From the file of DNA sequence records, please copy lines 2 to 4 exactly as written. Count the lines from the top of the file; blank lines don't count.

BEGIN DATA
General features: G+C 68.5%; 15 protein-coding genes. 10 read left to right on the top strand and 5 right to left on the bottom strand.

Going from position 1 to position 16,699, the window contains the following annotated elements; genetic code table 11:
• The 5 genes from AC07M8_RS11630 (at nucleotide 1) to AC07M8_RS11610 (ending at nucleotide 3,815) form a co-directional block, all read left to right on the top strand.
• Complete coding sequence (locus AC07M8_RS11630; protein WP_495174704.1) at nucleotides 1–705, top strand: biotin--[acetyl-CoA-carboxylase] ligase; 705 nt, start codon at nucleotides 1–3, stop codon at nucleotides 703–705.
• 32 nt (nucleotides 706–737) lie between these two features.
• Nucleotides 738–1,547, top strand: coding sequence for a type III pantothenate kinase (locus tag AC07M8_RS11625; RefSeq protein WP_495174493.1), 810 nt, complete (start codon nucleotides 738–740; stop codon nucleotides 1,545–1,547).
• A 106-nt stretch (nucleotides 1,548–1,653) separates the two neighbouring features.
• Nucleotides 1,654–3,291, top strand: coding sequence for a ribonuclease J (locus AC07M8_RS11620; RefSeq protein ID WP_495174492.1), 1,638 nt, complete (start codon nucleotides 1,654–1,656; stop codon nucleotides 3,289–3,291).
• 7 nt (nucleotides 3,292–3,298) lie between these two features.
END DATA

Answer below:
Going from position 1 to position 16,699, the window contains the following annotated elements; genetic code table 11:
• The 5 genes from AC07M8_RS11630 (at nucleotide 1) to AC07M8_RS11610 (ending at nucleotide 3,815) form a co-directional block, all read left to right on the top strand.
• Complete coding sequence (locus AC07M8_RS11630; protein WP_495174704.1) at nucleotides 1–705, top strand: biotin--[acetyl-CoA-carboxylase] ligase; 705 nt, start codon at nucleotides 1–3, stop codon at nucleotides 703–705.